Schottel contended that official immunity “does not apply to discretionary acts done in bad faith or with malice.”

The appeals court could not have been clearer in its response on Tuesday.

“We agree.”

The court went on to say, “That an officer’s conduct caused only de minimis injuries does not necessarily establish the absence of malice or bad faith as a matter of law.”

In recapping the case, the appeals court noted that Davis had been arrested by Police Officer Christopher Pillarick early on the morning of September 20, 2009. Davis was brought to what the appeals court calls “the crowded Ferguson jail.” Pillarick and Police Officer John Beaird escorted Davis to a cell where the only bunk was occupied.

“Davis requested a mat from a nearby stack,” the court says. “Pillarick refused because Davis was not cooperating. Davis refused to enter the cell.”

The cops radioed for backup. Police Officer Kim Tihen and Police Officer Michael White responded, along with Sergeant William Battard.  “The deposition testimony differs dramatically concerning what happened next,” the court says. “It is undisputed that White pushed Davis into the cell and a short, bloody fight ensued.”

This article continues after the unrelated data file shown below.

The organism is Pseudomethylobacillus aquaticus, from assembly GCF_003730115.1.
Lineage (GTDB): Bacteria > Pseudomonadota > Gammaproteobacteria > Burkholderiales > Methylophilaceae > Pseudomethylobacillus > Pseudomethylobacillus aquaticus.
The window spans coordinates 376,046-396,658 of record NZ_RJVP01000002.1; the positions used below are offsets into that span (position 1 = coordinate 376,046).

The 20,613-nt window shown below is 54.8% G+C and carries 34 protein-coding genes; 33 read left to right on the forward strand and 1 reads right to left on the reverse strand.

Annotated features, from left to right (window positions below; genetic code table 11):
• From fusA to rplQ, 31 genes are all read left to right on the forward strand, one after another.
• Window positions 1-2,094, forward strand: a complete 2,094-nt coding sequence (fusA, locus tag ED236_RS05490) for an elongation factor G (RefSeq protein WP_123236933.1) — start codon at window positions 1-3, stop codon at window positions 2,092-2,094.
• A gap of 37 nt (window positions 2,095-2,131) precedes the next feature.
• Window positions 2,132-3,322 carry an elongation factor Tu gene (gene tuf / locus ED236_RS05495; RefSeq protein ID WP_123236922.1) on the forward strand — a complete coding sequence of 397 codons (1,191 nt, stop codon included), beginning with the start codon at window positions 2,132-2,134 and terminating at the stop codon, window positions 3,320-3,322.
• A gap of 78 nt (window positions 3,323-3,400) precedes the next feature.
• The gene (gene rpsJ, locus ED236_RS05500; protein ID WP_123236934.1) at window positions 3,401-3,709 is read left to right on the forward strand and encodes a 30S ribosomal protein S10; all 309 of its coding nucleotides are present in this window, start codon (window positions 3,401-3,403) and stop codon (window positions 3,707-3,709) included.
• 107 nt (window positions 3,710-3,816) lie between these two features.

The court notes that there is no video of the incident, but there is “testimony supporting a claim that White, Beaird and Tihen each beat or kicked Davis after he was handcuffed and subdued on the floor of the cell.”

The lower court had contended that “a reasonable officer” could believe that in beating their handcuffed prisoner they were not violating the Constitution.  The court further notes, “After the incident, Beaird completed four complaints charging Davis with the offense of ‘Property Damage’ for transferring blood onto the uniforms of Beaird, Tihen, White, and Pillarick.”

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No Shootings Since ‘Army’ of Moms Formed by Tamar Manasseh Set Up on South Side – But They Need Help

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Tamar Manasseh formed Mothers Against Senseless Killings and said she is looking for more volunteers. (DNAinfo/Andrea V. Watson)